We all know what it is like to be bored. It usually strikes when are alone and not engaged in anything in particular. But if we actually try to define what boredom is, we may struggle to do so. Boredom isn’t simply the absence of activity. It is a unique kind of mental state — and one that we strive to avoid. We continually try to stave off boredom in any way we can, grasping for anything — a person, a place, an activity, or an experience — that is sufficiently stimulating.
Boredom has not escaped the purview of philosophy. Indeed, the problem of boredom has featured heavily in the thoughts of many philosophers since it is deeply entangled with the human condition and human fulfilment. By tackling boredom from a philosophical perspective, we may be able to gain a clearer understanding of what it means to be bored and how best to appropriately respond to this psychological state. We should try to relate to boredom in a healthy way and avoid falling into the trap of escapism.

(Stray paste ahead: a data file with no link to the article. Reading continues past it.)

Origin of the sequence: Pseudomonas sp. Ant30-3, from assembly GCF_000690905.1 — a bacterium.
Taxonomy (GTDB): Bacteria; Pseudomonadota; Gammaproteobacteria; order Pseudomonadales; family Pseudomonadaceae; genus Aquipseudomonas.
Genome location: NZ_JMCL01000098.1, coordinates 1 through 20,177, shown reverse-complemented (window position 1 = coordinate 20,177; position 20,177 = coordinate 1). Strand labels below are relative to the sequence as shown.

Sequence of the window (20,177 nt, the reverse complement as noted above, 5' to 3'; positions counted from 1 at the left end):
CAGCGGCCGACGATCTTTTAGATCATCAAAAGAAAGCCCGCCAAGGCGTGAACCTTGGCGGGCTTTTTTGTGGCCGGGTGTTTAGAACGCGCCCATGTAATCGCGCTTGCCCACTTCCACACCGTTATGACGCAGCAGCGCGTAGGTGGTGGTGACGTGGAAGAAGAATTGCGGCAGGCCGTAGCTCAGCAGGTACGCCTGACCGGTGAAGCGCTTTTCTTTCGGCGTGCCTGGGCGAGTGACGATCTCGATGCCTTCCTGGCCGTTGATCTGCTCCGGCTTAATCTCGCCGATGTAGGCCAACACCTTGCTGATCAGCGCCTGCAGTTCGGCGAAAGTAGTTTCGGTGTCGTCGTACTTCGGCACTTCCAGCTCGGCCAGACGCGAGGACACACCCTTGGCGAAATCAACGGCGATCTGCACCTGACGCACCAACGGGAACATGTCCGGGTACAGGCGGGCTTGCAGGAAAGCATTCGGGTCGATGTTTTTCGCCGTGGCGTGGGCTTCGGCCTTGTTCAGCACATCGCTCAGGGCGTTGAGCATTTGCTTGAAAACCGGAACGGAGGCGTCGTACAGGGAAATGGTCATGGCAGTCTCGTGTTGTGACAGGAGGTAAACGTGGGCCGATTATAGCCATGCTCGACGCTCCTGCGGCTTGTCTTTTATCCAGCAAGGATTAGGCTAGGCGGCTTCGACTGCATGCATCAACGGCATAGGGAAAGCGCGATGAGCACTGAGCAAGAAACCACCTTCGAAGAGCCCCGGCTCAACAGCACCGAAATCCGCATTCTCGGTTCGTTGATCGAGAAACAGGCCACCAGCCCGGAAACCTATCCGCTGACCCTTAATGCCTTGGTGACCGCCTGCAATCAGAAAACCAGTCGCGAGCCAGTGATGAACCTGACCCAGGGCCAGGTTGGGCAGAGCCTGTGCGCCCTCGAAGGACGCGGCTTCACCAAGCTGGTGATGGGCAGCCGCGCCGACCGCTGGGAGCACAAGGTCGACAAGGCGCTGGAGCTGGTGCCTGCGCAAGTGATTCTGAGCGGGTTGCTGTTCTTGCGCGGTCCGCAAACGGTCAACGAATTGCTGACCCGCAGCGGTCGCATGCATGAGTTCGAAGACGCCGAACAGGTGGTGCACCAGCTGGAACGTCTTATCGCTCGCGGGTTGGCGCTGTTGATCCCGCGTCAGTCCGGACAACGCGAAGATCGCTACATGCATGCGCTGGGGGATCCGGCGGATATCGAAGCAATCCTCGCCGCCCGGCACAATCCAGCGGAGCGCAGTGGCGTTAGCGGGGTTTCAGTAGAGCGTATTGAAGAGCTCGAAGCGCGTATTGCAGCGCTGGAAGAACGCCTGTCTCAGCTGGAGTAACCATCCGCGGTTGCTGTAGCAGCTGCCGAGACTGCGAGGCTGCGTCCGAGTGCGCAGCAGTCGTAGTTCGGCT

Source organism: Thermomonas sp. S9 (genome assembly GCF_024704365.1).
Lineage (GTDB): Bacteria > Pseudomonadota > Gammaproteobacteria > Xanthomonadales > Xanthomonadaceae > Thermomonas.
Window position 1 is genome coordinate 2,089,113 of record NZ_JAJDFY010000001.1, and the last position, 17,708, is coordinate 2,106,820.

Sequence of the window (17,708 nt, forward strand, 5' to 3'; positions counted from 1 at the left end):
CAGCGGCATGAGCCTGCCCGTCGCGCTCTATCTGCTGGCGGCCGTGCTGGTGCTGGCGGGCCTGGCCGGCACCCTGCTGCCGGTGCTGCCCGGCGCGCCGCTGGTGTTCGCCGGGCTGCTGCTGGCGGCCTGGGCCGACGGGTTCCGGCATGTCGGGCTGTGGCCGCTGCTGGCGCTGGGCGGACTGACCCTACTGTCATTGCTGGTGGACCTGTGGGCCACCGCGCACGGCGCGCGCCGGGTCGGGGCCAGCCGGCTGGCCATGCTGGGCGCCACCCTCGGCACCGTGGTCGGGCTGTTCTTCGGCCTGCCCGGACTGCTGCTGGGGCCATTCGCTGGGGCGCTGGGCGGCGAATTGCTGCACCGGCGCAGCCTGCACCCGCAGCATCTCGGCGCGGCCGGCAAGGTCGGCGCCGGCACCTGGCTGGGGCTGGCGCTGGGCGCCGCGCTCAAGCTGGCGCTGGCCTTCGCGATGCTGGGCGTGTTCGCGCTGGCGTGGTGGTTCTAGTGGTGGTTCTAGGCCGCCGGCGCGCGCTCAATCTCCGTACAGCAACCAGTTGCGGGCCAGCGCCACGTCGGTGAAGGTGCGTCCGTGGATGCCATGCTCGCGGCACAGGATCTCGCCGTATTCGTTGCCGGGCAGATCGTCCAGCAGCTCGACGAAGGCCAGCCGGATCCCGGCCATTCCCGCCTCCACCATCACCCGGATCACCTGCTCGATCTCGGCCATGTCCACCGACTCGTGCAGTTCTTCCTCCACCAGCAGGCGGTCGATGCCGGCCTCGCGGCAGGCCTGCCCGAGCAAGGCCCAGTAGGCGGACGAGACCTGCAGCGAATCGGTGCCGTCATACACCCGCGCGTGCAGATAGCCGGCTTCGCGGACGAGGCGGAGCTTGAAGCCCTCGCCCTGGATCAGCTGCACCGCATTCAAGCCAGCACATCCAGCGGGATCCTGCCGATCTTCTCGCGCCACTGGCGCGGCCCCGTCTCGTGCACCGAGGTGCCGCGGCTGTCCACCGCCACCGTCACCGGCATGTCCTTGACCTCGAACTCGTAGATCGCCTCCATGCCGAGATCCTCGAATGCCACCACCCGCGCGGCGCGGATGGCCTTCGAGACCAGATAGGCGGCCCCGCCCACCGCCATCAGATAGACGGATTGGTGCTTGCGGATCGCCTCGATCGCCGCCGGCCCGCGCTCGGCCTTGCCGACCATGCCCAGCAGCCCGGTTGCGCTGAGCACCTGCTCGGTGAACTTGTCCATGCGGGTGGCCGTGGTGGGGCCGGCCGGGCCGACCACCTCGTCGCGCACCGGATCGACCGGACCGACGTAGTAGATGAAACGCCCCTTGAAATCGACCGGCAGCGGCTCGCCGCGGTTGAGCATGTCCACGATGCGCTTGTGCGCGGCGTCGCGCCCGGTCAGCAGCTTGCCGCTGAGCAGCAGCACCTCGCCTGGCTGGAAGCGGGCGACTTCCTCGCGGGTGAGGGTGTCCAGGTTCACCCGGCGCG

Originally published at www.samwoolfe.com on April 15, 2019.